Disegno … partito in piu ragionamenti, ne quali si tratta della scoltura e pittura; de colori, de getti, de modegli …

Venice, appresso Gabriel Giolito di Ferrarii, 1549.

12mo (150 x 95 mm.), ff. 63, [1], printed in Giolito’s attractive italic type; with his woodcut printer’s device on title-page and a different and larger version of the device on final leaf verso, a handful of historiated woodcut initials; a very good and crisp copy in 18th century Italian vellum, gilt lettered label to spine, pale blue edges.


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First edition of an important art theoretical text by the polyglot scholar Anton Francesco Doni wo discusses the Renaissance concept of disegno in contomporary sculpture and painting. The book is divided into two parts, the first consists of six essays discussing disegno, the second prints a handul of letters Doni wrote to scholars and artists discussing contemporary works of art.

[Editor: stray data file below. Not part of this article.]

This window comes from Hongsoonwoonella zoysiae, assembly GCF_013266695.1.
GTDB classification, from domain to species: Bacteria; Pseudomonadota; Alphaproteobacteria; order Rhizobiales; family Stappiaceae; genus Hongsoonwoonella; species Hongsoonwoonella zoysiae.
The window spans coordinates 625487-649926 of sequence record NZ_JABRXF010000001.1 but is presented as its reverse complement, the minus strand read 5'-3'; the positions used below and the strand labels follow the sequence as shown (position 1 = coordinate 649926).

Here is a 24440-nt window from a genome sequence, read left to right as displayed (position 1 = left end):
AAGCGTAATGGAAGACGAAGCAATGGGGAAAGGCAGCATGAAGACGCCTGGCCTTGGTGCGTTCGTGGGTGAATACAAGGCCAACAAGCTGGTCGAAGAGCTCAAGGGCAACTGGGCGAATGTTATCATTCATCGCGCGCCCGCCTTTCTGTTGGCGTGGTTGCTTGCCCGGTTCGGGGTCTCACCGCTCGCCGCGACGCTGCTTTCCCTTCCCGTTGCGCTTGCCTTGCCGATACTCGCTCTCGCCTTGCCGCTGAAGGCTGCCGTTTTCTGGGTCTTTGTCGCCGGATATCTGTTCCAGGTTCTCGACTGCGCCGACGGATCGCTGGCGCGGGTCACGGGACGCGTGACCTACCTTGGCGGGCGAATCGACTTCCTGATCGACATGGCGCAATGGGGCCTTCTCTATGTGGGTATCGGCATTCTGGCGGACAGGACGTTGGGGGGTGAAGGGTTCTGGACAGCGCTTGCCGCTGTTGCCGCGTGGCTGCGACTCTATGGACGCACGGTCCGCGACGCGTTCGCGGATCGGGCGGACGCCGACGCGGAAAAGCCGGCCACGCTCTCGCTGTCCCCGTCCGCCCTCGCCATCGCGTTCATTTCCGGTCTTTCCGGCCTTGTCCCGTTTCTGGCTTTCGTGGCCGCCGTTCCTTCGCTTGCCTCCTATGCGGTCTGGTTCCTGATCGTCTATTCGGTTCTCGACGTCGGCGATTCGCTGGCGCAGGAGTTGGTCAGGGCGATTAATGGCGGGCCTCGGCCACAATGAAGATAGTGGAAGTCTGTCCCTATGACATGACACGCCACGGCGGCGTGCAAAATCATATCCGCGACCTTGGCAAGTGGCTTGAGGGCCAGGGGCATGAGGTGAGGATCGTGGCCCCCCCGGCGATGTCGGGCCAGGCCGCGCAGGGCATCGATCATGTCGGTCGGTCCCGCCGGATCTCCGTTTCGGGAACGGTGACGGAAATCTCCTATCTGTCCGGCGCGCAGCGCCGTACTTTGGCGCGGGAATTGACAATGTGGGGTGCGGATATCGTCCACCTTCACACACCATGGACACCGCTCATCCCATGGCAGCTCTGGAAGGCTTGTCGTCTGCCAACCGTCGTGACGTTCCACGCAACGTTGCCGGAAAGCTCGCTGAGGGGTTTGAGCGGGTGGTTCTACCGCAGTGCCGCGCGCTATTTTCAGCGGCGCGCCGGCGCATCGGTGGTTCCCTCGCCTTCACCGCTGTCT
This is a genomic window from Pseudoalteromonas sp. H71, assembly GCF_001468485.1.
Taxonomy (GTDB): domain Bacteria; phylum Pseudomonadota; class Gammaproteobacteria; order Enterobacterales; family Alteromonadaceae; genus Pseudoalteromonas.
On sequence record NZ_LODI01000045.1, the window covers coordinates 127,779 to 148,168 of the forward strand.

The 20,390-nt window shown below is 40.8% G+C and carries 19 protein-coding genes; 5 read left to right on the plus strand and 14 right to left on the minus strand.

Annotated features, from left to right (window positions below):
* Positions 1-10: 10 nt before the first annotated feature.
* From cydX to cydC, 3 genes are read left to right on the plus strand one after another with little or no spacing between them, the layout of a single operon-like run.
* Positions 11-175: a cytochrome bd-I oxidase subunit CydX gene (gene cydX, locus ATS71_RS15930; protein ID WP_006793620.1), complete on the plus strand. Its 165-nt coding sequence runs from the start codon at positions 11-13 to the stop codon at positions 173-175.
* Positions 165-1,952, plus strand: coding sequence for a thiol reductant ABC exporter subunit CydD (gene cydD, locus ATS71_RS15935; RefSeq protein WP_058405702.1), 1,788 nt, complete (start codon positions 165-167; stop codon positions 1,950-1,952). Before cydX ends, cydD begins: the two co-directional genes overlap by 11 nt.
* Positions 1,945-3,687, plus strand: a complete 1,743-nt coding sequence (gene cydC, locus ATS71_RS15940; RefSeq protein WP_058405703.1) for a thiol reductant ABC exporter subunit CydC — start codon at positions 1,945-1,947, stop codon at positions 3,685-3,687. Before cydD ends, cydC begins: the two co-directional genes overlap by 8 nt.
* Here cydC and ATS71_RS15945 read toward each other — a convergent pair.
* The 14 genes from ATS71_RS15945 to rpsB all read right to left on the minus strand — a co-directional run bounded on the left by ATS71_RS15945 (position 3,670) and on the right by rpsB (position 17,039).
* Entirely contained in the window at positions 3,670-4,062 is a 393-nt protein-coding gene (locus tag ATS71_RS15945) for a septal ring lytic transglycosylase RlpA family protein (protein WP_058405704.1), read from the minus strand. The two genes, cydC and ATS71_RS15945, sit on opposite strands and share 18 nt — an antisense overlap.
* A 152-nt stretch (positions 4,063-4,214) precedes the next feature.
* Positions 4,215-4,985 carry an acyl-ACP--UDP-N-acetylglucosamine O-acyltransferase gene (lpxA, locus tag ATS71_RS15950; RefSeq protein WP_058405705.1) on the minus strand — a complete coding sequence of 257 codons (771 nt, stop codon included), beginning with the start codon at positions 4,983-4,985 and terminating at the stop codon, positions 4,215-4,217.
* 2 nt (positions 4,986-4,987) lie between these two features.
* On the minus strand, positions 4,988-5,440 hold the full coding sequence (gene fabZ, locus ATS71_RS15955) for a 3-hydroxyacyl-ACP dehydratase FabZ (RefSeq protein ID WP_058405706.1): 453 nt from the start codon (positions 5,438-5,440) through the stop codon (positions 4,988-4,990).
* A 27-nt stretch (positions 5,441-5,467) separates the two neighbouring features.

Doni’s Disegno is ‘important for a number of quotes given by Michelangelo and printed here for the first time’ (Wittkower). In several of the letters Doni discusses contemporary artists and especially Michelangelo’s sculpture with his correspondents.

Doni also had access to the unpublished treatise, Libro del Disegno by Michelangelo’s great rival Baccio Bandinelli (see Vasari), and incorporates a number of Bandinelli’s views in his text. Bandinelli is referred to throughout the book as ‘il cavaliere’. The last chapter in Doni’s Disegno is entirely given over to Bandinelli where he discusses art patronage, the paragone between painting and sculpture, aand the proportions of the human head (ff.39-44). Bandinelli’s Libro del Disegno was only published in 2004.

Cicognara 114; Wittkower/Steinmann, Michelangelo Bibliographie (1927), no. 570; Bestermann, Old Art Books, p. 31; Schlosser-Magnino, p. 245-6.

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